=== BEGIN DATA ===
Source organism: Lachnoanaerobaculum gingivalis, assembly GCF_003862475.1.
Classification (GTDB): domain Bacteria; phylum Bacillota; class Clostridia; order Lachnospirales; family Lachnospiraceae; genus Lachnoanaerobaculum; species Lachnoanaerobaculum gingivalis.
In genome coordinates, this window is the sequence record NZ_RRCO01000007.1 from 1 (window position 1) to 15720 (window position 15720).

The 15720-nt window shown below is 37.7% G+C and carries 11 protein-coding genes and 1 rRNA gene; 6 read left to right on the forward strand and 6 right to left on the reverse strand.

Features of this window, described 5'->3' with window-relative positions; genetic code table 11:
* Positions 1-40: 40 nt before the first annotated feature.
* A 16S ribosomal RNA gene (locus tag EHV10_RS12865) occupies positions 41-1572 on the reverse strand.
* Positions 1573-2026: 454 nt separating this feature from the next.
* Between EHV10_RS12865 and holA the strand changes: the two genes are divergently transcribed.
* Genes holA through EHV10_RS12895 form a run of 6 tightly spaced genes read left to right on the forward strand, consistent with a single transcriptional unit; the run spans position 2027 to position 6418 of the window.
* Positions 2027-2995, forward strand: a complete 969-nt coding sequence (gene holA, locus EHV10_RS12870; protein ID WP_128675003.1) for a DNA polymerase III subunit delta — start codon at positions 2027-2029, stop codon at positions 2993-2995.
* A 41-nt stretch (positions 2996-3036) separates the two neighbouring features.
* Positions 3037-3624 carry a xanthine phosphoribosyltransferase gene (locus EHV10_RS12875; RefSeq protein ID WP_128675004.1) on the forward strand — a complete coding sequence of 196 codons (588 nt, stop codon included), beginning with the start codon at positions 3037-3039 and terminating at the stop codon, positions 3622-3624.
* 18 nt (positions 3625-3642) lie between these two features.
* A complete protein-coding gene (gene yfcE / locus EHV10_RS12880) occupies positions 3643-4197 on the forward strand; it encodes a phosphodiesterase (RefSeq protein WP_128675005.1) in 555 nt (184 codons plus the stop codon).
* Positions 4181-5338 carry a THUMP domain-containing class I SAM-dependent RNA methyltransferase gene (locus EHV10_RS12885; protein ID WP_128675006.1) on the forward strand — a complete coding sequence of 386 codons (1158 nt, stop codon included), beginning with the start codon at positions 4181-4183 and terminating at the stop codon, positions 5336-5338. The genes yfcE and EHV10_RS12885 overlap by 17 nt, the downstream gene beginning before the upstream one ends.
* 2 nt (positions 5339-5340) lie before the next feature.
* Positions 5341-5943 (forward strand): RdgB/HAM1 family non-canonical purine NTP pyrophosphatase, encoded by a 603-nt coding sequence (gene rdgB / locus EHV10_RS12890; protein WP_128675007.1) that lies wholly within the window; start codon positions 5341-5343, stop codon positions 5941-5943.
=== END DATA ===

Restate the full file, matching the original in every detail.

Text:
Source organism: Lachnoanaerobaculum gingivalis, assembly GCF_003862475.1.
Classification (GTDB): domain Bacteria; phylum Bacillota; class Clostridia; order Lachnospirales; family Lachnospiraceae; genus Lachnoanaerobaculum; species Lachnoanaerobaculum gingivalis.
In genome coordinates, this window is the sequence record NZ_RRCO01000007.1 from 1 (window position 1) to 15720 (window position 15720).

The 15720-nt window shown below is 37.7% G+C and carries 11 protein-coding genes and 1 rRNA gene; 6 read left to right on the forward strand and 6 right to left on the reverse strand.

Features of this window, described 5'->3' with window-relative positions; genetic code table 11:
* Positions 1-40: 40 nt before the first annotated feature.
* A 16S ribosomal RNA gene (locus tag EHV10_RS12865) occupies positions 41-1572 on the reverse strand.
* Positions 1573-2026: 454 nt separating this feature from the next.
* Between EHV10_RS12865 and holA the strand changes: the two genes are divergently transcribed.
* Genes holA through EHV10_RS12895 form a run of 6 tightly spaced genes read left to right on the forward strand, consistent with a single transcriptional unit; the run spans position 2027 to position 6418 of the window.
* Positions 2027-2995, forward strand: a complete 969-nt coding sequence (gene holA, locus EHV10_RS12870; protein ID WP_128675003.1) for a DNA polymerase III subunit delta — start codon at positions 2027-2029, stop codon at positions 2993-2995.
* A 41-nt stretch (positions 2996-3036) separates the two neighbouring features.
* Positions 3037-3624 carry a xanthine phosphoribosyltransferase gene (locus EHV10_RS12875; RefSeq protein ID WP_128675004.1) on the forward strand — a complete coding sequence of 196 codons (588 nt, stop codon included), beginning with the start codon at positions 3037-3039 and terminating at the stop codon, positions 3622-3624.
* 18 nt (positions 3625-3642) lie between these two features.
* A complete protein-coding gene (gene yfcE / locus EHV10_RS12880) occupies positions 3643-4197 on the forward strand; it encodes a phosphodiesterase (RefSeq protein WP_128675005.1) in 555 nt (184 codons plus the stop codon).
* Positions 4181-5338 carry a THUMP domain-containing class I SAM-dependent RNA methyltransferase gene (locus EHV10_RS12885; protein ID WP_128675006.1) on the forward strand — a complete coding sequence of 386 codons (1158 nt, stop codon included), beginning with the start codon at positions 4181-4183 and terminating at the stop codon, positions 5336-5338. The genes yfcE and EHV10_RS12885 overlap by 17 nt, the downstream gene beginning before the upstream one ends.
* 2 nt (positions 5339-5340) lie before the next feature.
* Positions 5341-5943 (forward strand): RdgB/HAM1 family non-canonical purine NTP pyrophosphatase, encoded by a 603-nt coding sequence (gene rdgB / locus EHV10_RS12890; protein WP_128675007.1) that lies wholly within the window; start codon positions 5341-5343, stop codon positions 5941-5943.